Momentum - The Magazine for Virginia Tech Mechanical Engineering Vol. 4 No. 1 Spring 2019 - Page 21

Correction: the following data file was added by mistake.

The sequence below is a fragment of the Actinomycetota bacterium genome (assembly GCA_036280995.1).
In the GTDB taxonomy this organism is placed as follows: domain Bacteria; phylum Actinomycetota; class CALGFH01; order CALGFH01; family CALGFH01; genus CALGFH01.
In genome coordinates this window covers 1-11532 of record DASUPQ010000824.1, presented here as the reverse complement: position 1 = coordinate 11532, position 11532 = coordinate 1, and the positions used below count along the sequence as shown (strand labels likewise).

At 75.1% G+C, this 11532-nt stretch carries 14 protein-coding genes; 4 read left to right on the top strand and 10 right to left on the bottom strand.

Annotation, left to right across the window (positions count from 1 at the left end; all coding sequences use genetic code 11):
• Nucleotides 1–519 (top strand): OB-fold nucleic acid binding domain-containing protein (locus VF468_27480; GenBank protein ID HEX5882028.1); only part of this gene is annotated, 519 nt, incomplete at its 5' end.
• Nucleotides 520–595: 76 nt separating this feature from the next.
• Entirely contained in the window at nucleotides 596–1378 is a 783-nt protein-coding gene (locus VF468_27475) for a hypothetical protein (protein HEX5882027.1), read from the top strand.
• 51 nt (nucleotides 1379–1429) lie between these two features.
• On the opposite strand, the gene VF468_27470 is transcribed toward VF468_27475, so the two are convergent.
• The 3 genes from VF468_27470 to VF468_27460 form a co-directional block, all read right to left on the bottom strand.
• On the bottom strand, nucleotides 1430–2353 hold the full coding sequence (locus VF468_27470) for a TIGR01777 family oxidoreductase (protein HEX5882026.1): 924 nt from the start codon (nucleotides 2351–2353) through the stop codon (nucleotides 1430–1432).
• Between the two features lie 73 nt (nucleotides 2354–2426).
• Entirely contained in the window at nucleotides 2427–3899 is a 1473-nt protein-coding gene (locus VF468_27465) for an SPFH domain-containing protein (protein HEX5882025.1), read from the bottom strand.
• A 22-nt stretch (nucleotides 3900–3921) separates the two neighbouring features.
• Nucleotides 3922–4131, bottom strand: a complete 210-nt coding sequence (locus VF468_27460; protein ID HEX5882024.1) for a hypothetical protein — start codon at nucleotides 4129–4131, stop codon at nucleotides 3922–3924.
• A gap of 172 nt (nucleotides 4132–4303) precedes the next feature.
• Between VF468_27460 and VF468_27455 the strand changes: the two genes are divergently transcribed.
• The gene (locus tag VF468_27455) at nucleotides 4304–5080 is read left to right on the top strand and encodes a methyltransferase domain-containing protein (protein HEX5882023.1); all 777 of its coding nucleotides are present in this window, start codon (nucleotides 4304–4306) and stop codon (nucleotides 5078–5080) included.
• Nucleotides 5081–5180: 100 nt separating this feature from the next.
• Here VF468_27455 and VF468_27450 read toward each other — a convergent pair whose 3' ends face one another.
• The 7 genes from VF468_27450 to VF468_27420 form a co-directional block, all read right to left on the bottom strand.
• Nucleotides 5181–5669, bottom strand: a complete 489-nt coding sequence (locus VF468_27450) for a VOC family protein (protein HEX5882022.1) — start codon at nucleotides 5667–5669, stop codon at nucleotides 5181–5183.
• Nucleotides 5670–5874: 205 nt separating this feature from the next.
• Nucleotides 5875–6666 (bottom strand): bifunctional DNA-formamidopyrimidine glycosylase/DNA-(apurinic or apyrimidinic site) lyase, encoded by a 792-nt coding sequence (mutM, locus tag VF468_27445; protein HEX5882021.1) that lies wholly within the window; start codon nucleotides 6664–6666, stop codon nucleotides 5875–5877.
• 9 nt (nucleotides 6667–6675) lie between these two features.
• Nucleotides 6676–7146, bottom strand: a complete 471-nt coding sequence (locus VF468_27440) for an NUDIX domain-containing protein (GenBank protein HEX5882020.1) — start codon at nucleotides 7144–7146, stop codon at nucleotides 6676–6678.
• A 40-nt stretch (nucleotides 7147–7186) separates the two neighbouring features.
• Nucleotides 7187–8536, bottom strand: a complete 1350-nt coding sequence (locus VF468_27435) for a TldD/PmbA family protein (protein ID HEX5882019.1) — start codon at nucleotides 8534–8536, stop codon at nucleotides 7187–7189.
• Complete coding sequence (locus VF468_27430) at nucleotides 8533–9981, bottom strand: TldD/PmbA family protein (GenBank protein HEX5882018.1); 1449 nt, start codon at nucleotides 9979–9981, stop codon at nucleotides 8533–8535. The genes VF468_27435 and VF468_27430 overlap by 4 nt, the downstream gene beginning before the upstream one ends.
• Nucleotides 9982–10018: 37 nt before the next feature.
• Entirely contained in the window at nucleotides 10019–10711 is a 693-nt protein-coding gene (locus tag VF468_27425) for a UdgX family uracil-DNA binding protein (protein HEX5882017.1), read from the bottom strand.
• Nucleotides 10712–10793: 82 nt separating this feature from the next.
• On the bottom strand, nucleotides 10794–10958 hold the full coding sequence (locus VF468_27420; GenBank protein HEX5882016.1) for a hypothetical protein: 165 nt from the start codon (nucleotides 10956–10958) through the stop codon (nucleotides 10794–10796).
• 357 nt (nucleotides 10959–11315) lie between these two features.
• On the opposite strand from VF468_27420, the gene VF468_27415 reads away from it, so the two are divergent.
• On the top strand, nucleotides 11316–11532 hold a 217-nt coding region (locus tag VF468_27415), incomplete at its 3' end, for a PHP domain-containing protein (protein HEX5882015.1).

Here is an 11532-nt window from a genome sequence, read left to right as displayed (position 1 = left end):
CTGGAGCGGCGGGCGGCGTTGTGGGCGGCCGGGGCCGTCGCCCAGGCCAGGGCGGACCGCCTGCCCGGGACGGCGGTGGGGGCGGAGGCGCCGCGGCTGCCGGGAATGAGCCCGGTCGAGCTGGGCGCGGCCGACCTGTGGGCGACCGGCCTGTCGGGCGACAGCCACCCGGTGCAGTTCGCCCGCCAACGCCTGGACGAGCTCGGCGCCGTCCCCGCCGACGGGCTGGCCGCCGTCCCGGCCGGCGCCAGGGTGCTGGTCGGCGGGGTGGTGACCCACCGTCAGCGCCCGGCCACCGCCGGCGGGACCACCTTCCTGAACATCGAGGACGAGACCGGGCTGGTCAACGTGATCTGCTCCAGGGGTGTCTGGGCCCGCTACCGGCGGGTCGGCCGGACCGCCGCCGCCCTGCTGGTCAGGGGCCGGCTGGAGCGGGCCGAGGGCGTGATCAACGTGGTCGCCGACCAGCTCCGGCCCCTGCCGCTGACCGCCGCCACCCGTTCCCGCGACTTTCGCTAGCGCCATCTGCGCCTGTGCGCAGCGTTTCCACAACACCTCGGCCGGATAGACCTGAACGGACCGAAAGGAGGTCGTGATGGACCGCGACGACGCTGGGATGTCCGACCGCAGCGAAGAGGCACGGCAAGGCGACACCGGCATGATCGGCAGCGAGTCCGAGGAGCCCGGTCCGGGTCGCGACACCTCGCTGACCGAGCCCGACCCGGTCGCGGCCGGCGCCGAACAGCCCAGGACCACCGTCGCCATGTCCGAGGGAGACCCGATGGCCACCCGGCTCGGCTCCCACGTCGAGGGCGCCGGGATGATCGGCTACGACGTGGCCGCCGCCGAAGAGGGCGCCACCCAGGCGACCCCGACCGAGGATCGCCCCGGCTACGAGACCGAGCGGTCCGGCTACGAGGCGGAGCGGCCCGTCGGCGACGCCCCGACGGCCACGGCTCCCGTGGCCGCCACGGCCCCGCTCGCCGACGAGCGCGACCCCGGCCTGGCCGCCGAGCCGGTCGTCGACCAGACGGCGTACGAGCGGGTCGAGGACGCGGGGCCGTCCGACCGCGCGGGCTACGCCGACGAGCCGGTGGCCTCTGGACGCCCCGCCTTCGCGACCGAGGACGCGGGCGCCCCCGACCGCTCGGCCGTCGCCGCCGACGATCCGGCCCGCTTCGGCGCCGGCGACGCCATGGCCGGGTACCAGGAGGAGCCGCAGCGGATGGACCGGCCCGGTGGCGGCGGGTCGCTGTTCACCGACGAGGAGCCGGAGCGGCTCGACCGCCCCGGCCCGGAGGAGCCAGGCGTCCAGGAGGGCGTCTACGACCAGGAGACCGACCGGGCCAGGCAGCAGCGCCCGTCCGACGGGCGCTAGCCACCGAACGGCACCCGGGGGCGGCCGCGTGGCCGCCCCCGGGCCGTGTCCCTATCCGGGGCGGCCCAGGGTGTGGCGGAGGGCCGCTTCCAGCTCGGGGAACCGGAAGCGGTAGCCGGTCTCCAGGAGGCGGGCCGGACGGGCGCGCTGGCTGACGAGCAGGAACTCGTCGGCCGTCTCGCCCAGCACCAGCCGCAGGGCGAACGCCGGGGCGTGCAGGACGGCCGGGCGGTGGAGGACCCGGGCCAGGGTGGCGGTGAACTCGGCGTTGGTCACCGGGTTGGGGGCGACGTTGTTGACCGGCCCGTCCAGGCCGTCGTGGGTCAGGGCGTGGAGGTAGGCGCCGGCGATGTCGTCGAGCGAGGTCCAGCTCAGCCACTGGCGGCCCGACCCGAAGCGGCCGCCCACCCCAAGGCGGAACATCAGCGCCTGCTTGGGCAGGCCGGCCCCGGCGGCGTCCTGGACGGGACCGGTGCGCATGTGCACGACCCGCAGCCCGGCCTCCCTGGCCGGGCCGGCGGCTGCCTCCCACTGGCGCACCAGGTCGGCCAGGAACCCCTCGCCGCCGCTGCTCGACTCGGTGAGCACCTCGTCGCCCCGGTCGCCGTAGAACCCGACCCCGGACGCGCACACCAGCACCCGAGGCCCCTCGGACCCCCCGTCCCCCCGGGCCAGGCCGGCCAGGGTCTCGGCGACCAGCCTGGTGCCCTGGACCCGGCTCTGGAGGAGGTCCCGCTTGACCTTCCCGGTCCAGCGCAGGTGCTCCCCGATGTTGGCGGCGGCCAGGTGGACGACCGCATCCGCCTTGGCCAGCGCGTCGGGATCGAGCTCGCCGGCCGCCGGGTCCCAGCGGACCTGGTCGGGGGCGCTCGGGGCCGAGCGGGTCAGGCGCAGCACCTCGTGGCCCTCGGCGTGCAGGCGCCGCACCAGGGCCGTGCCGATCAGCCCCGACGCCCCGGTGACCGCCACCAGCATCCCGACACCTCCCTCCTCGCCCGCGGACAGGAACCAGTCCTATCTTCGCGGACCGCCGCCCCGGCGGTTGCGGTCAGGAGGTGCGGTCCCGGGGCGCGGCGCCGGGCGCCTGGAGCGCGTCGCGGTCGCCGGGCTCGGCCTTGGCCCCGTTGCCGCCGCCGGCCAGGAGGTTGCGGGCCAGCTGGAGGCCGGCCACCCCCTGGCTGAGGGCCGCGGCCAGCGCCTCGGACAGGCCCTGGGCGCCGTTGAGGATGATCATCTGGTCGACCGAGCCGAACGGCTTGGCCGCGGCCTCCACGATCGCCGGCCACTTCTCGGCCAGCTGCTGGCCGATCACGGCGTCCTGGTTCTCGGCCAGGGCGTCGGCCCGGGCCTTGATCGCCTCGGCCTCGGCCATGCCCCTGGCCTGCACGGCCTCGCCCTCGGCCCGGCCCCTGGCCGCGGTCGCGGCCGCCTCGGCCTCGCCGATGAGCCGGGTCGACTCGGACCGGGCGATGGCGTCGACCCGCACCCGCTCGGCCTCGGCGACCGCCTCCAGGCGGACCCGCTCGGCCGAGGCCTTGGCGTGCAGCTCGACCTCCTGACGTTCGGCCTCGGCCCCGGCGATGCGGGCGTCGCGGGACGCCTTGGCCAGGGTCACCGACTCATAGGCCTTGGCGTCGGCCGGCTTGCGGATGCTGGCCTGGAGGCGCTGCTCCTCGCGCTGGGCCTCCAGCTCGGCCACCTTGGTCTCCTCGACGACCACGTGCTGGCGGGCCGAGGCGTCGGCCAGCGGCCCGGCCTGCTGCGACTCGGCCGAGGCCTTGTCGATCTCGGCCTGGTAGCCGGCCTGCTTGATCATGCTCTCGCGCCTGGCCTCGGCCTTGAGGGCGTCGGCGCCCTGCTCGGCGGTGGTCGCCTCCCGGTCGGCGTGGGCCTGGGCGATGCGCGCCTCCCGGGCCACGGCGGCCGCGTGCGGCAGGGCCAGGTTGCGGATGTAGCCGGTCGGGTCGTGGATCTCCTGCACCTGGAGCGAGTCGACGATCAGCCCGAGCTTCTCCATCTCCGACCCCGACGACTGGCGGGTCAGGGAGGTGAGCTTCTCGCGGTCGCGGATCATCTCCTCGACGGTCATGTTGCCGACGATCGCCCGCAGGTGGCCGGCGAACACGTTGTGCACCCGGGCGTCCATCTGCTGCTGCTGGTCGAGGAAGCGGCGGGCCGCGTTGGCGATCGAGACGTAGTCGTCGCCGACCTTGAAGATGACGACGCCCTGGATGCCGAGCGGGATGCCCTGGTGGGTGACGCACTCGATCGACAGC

21 they have shown to be more effective than the passive delivery of injections at reaching cancer sites. NanoBEADS has produced results in both in vitro (in tumor spheroids) and in vivo (in living mice) models showing up to 100-fold improvements in the distribution and reten- tion of nanoparticles in cancerous tissues. This is a product of the five-year National Science Foundation CAREER Award of Baha- reh Behkam, associate professor of mechanical engineering. Collaborators on this interdis- ciplinary team are Rick Davis, professor of chemical engineering, and Coy Allen, assistant professor of biomedical sciences and patho- biology in the Virginia-Maryland College of Veterinary Medicine. “You can make the most amazing drugs, but if you cannot deliver it where it needs to go, it cannot be very effective,” Behkam said. “By improving the delivery, you can enhance efficacy.” This work, which combines expertise in mechanical engineering, biomedical engi- neering, chemical engineering, and veterinary medicine, was recently detailed in Advanced Science. Using salmonella for good Humans have noticed, even as far back as Ancient Egypt, that cancer went into remis- sion if the patient also contracted an infection like salmonella. Neither are ideal, but humans can treat salmonella infections more effective- ly than cancer. In modern times, Allen said the idea of treating cancer with infections traces back to the late 1800s and has evolved into immuno- therapy, in which doctors try to activate the immune system to attack cancerous cells. Of course, salmonella is harmful to humans, but a weakened version could in theory pro- vide the benefits of immunotherapy without the harmful effects of salmonella infection. The concept is similar to humans receiving a weakened flu virus in a vaccine to build immunity. Over six years ago, Behkam came up with the idea of augmenting bacterial immunother- apy to also attack cancer with conventional anti-cancer drugs. The problem was the passive delivery of anti-cancer drugs doesn’t work very well. Given her background in bio-hybrid mi- crorobotics, she wanted to use salmonella bacteria as autonomous vehicles to transport the medicine, in nanoparticle form, directly to the cancer site. The work began with Behkam’s first doctor- al student, Mahama Aziz Traore, constructing the first generation of NanoBEADS by assembling tens of polystyrene nanoparticles onto E. coli bacteria. After thoroughly study- ing the dynamics and control aspects of the NanoBEADS systems for a few years, Behkam brought Davis into the project because he had experience creating polymer nanoparticles for drug delivery. “She mentioned this radically different approach for delivering drugs and nanopar- ticles,” Davis said. “I walked away from the conversation thinking, ‘Man, if this thing could work, it would be fantastic.’” Behkam chose this particular bacterial strain, Salmonella enterica serovar Typhimurium VNP20009, because it has been thoroughly studied and successfully tested in a phase one clinical trial. “Its (salmonella’s) job as a pathogen is to penetrate through the tissue,” Behkam said. “What we thought is if bacteria are so good at moving through the tissue, how about coupling nanomedicine with the bacterium to carry that medicine much farther than it’d